In order to be chosen to receive a new playground a community must fundraise a portion of the cost of equipment. KaBOOM! provides training and guidance with this process. Project leaders are trained in asset-mapping and learn to identify capacities in their own communities. In order for the playground build project to be a success, these project leaders must succeed in bringing people together. There are two main events associated with building the playground—Design Day and Build Day. On Design Day, children and parents who will be using the new playground along with others who are involved, meet to design the playground and choose equipment etc. After more planning and prep work it is time for Build Day. Community leaders and leaders from KaBOOM! do set-up and prep work and then hundreds of volunteers arrive on the Build Day and the entire playground goes up in one day. People from all walks of life take part in this process. I had the opportunity to volunteer on a Build Day in Washington, DC last summer and I can say that it is one of the strongest examples I know of power being created by “people acting in concert”. It was incredible to see an empty lot at the beginning of the day and a new playground at the end of the day. Every aspect of the playground (including side construction projects) was completed because of people coming together with the belief that children in that community should have access to a great, safe place to play. Through Asset-Based Community Development, people were trained to recognize and utilize their capacities. By acting together on these capacities, people are able to do amazing things. Communities are empowered to take on development projects in the future.

  2. hpicasso Says:

    I have been thinking about what exactly Arendt means by “coming together to act in concert”. There are so many ways that people passively ‘come together’ these days and a lot of this doesn’t result in meaningful action. On social networking sites like facebook, there are an incredible amounts of groups to join, offering support to different causes, ‘taking a stand’ on certain issues etc. Is this a form of ‘coming together’? It doesn’t really involve any action.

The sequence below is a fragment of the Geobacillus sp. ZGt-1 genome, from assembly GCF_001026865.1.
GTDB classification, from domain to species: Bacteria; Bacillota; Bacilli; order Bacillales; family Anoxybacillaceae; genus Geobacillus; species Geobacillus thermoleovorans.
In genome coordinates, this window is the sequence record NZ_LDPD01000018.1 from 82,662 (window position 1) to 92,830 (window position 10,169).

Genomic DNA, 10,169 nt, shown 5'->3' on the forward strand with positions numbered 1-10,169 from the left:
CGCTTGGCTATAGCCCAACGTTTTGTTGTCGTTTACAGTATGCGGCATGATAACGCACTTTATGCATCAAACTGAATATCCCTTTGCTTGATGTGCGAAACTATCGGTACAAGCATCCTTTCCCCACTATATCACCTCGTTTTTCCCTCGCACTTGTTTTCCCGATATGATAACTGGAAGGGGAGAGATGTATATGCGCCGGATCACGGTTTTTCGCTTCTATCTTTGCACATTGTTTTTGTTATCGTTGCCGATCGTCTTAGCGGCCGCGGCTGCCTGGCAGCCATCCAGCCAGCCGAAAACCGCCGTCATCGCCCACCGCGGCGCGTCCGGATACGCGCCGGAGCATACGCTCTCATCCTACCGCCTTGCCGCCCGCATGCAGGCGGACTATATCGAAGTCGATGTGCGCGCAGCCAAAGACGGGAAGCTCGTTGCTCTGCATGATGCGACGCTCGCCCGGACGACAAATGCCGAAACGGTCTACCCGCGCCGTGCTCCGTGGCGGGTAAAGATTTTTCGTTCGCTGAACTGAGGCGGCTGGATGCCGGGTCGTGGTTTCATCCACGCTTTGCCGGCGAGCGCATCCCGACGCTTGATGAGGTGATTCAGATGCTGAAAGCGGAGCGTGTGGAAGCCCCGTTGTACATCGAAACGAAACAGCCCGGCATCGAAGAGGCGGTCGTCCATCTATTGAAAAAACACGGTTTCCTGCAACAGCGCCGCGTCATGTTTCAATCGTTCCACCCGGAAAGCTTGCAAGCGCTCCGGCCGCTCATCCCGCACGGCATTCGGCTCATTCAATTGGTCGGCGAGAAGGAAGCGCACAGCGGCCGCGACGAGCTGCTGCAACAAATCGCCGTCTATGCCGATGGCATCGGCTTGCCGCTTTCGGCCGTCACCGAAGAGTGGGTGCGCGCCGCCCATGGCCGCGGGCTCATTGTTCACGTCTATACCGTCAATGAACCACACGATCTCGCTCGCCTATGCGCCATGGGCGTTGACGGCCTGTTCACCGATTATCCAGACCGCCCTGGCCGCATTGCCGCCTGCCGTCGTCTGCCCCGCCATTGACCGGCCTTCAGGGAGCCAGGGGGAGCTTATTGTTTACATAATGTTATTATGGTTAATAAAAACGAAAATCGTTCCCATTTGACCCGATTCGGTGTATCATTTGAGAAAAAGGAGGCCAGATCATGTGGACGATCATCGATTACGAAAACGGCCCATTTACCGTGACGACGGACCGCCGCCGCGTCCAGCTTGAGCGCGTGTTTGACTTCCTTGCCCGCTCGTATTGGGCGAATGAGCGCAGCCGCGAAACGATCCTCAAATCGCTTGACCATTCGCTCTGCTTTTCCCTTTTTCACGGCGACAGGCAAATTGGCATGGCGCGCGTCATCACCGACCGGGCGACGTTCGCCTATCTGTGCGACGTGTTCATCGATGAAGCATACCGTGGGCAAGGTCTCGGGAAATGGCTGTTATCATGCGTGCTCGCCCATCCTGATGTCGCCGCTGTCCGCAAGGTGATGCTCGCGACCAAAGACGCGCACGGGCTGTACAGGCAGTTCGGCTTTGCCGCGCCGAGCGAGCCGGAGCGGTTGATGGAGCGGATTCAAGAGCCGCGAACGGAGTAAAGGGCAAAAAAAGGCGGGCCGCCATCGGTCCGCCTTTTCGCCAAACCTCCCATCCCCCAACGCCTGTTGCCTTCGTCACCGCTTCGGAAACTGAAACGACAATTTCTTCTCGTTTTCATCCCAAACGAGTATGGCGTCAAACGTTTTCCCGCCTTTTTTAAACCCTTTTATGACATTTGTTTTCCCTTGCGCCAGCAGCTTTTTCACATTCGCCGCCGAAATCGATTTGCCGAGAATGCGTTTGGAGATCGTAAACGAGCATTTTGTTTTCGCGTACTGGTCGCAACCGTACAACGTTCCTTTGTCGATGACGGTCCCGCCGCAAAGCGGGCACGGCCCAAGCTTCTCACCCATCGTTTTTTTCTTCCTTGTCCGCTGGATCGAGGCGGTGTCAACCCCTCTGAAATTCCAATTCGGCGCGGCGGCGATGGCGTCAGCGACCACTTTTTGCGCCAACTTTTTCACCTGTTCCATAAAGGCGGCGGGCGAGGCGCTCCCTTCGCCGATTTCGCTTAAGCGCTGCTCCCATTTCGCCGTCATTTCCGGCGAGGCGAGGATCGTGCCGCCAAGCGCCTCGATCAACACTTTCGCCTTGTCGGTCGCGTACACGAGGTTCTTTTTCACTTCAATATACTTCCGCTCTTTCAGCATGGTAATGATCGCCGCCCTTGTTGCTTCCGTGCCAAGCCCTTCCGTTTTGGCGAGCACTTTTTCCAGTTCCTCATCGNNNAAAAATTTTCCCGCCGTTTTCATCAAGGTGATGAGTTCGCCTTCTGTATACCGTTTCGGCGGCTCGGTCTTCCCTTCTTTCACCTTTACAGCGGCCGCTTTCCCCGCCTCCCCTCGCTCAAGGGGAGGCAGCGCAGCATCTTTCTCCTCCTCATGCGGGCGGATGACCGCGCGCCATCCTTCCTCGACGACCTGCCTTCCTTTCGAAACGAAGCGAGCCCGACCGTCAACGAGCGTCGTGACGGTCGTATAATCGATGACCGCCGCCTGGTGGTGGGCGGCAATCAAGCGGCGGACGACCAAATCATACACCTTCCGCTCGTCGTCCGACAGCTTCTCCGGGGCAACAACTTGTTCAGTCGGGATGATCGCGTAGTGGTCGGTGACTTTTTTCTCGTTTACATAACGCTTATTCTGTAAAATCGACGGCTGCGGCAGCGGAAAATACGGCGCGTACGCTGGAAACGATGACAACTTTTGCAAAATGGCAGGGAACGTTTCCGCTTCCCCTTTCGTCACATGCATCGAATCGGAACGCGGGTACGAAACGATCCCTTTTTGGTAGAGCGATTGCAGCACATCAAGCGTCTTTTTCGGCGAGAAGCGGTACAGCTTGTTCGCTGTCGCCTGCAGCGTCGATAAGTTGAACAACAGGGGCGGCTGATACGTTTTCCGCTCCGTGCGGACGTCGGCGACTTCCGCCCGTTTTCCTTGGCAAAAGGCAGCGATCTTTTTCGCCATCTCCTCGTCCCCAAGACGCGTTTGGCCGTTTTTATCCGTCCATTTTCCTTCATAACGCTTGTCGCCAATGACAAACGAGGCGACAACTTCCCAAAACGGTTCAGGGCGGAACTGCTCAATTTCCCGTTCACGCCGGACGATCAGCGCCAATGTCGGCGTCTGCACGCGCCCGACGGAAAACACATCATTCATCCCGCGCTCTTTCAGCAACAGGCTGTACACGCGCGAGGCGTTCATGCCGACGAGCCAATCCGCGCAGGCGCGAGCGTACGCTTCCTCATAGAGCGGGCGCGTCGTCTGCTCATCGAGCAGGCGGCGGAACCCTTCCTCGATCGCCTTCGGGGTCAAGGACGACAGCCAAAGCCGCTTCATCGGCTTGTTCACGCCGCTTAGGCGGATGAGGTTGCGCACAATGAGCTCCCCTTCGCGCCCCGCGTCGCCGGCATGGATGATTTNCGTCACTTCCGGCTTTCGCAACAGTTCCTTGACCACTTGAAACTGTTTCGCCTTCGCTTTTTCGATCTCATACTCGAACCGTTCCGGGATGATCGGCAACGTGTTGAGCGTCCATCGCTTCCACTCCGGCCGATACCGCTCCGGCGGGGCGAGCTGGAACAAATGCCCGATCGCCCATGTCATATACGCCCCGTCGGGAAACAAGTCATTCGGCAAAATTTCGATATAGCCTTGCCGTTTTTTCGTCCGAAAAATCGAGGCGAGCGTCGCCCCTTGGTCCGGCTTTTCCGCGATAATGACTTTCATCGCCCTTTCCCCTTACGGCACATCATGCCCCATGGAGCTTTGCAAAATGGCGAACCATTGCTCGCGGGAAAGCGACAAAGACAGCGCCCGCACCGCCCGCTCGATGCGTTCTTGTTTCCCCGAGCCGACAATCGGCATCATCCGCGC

What about joining an organization? Is this truly a form of ‘coming together’? Is substantial power generated? When I lived in Washington DC last summer, it was nearly impossible to go anywhere without being approached by someone asking you to join their cause. I would usually keep walking or politely say “I’m sorry I can’t help at this time”, but one day I got caught up in the moment and decided that I wanted to do something. I wanted to take action. While looking at a picture of a polar bear on a melting iceberg, and talking to an activist, I decided that I should be able to contribute some of my grocery money every month to be part of something larger than myself. So on that hot, DC summer day I joined ‘Greenpeace’. I got on the metro feeling happy, feeling a sense of power from ‘joining with others’ to take action. In the days following, I talked to my friends and classmates about joining Greenpeace and I researched the organization to see what they actually do. I got to thinking, “Is this organization making a positive impact in the world? Are they ultimately helping the environment? What are the methods they use to raise awareness and gather support?” Caring for the environment is without question one of the most important issues of our day. The issue was not whether I should be doing something to care for the environment, but whether joining this organization was actually going to help in a powerful and meaningful way.

    I began to wonder if this organization was a good one to support. Do they have a degree of power and influence? Are they able to make a difference.? When reading about some of the tactics used by Greenpeace, I realized that they were isolating people in society from the cause and adding to an image of crazy environmentalists engaging in illegal activities. I agree with the dire need to draw attention to the issues raised by Greenpeace, but I am not sure if the methods are as powerful and effective as they could be.

    I eventually cancelled my monthly contribution to Greenpeace and decided that I should research different environmental groups and make an informed decision about which group to join when I have an income and can make a contribution. To me, this experience illustrates the point that power does not lie only in the act of coming together, but in choices made about how to go about working for change.